One race can truly make or break a season if it is scheduled after Labor Day. The prestigious events in terms of stature and payday will generally come in September and beyond. Drivers who have had mediocre seasons can rebound nicely with just one good showing. It can breathe new life into a staggering program. It can also create massive disappointment because it's 365 days until you get another chance like this.
In September, three big racing events occur on dirt tracks that get plenty of national attention. These three races are different in some ways but similar in others. The tracks are located in different states with their own unique characteristics. A couple of the events involve just one division of car in competition. Points are not the most important consideration for this race. The cash is nice, but the prestige is even better.
Regretfully, two of the events are held at the same time, forcing the American racing fan to make a choice. Judging from the crowds, though, the choice wasn't to stay home. In fact, these events went up against the venerable "NASCAR Saturday night" and no one cared.
Heat race action determines the starting lineup for the World 100. Each of the six prelimi
Dateline: Rossburg, OH
33rd Annual World 100
UMP Late Models
History has shown that a driver with a hot hand coming into the Eldora race has to be considered a favorite. Wisconsin racer Dan Schlieper, winner of a $50,000 payday at the North-South 100 at Florence (Kentucky) Speedway two weeks before, was among the favorites. Darrell Lanigan, winner of Eldora's prestigious Dream in June, had broken through, and all eyes were on him. Former winners were abundant, but so were the hopefuls. A near-record 222 cars were entered-one of the highest totals since the rules allowed one car per driver, cramming the Eldora pits and overflow area.
The unique format of the World 100 makes it tough for drivers with little track time. A three-lap practice session is all the time you can get at speed-not much if you're looking for a winning combination. Drivers drew for their qualifying order. They drew one pill for round one and another for round two. The worst luck is a late pill in round one and an early pill for round two. It means no time for changes between sessions. It happens. It did this year.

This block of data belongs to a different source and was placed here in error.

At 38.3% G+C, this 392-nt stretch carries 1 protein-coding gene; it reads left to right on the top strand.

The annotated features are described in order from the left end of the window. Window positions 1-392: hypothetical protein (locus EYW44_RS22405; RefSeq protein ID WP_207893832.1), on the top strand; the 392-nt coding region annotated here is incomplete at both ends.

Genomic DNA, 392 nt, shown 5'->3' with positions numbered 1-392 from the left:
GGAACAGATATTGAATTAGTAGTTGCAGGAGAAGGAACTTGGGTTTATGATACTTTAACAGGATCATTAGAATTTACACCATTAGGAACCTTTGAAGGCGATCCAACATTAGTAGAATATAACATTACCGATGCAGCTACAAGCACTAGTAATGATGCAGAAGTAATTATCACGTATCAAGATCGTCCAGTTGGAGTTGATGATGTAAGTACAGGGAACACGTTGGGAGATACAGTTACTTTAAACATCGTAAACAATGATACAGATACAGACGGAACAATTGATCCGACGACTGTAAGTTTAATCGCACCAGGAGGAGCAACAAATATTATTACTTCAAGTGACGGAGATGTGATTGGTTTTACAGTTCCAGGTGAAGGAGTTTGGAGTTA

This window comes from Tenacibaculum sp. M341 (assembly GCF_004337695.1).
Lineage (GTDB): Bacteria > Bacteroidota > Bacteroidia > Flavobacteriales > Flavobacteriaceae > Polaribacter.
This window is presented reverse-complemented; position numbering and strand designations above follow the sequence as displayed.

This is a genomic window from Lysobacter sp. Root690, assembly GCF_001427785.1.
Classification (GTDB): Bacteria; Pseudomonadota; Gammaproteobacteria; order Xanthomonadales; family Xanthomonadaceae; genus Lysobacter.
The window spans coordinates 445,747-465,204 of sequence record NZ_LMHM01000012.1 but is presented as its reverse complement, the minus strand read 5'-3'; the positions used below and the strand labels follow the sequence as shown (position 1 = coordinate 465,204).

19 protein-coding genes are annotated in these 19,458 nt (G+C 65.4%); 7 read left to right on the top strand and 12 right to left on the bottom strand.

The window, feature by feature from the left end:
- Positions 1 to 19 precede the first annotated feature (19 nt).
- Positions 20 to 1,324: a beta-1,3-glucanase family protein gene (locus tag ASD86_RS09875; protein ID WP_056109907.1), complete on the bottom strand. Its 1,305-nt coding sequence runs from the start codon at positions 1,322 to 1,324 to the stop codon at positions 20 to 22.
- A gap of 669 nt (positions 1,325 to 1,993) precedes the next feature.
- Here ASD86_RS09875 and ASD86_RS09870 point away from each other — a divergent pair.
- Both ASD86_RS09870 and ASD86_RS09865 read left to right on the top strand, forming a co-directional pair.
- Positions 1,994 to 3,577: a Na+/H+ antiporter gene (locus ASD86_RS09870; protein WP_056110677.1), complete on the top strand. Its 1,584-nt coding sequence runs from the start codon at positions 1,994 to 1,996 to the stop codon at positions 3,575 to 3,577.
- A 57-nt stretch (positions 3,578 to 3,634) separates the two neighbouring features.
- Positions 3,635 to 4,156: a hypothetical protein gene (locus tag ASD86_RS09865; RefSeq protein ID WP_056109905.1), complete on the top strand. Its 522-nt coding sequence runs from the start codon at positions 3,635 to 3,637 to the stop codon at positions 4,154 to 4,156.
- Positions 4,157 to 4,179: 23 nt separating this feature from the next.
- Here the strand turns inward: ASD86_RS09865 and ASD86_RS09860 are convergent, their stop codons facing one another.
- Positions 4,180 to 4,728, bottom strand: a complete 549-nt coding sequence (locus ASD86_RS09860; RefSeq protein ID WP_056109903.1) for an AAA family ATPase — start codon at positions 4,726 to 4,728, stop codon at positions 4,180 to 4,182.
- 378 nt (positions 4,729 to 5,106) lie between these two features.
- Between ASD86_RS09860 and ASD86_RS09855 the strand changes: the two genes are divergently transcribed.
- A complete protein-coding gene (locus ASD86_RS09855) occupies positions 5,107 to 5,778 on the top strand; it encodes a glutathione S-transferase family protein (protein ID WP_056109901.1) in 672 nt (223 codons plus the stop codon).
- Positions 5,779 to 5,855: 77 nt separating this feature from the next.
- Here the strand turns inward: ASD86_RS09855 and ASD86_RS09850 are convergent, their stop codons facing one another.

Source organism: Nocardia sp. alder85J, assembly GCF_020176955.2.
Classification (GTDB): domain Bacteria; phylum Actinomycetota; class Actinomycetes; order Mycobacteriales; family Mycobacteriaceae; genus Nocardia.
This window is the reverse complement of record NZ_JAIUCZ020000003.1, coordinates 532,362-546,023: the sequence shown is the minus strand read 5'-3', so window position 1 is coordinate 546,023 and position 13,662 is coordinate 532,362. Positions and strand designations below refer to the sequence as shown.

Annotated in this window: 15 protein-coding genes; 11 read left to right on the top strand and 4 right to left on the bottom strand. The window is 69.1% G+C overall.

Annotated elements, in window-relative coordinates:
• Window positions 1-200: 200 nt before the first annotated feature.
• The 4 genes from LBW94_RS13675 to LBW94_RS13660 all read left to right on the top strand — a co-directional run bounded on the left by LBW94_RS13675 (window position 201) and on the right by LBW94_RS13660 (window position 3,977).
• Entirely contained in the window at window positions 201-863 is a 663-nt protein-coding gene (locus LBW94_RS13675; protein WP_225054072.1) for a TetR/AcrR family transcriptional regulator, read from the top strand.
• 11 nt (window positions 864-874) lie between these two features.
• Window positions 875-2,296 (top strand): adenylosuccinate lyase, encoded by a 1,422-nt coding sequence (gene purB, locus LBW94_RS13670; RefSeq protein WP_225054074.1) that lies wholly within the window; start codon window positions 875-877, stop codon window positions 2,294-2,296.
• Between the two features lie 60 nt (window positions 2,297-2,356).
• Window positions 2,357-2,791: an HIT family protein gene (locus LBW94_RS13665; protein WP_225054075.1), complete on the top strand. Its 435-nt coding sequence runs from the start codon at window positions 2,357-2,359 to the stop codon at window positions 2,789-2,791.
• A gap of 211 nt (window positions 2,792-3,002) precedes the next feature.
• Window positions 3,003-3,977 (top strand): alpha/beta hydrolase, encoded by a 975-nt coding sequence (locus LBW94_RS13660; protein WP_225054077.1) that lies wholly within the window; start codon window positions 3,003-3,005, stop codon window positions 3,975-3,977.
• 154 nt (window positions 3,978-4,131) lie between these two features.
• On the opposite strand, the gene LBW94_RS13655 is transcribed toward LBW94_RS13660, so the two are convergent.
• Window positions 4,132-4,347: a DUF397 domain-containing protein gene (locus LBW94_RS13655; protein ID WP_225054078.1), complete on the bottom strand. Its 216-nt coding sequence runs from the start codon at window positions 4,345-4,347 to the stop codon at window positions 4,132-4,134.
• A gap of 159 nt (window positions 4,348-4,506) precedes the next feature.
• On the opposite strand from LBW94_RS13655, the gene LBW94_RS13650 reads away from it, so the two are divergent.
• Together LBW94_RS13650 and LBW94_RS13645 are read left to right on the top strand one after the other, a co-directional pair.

A popular souvenir at the '03 World 100 was the Earl Baltes bobble head, seen here with it
Even worse is having bad luck on track during qualifying. A number of cars impacted the wall in their search for first-round speed. They essentially threw away 50 percent of their hopes in an instant.
For 102 drivers, there would be no tomorrow. Only the fastest 120 get to attempt the six qualifying heats. Most of the rest get to run nonqualifying races on Friday night into the wee hours of the morning. You can take heart that you get track time, but there's little joy in knowing that even a win won't guarantee a shot. You may make it as an alternate, but your odds are small.
How important is qualifying? Elvin Herschberger was 121st fastest. His time was .001 second slower than John Provenzano. It meant Provenzano raced on Saturday. Herschberger ended up winning a nonqualifier's race. At least he can say he won a feature at Eldora.
The field salutes the fans in the traditional four-abreast pace lap. The fans came in drov
You never know what you'll see at Eldora. The preliminaries this year included a wedding o
Indiana racer John Gill is a fan favorite. Like most drivers, Gill will take the time to m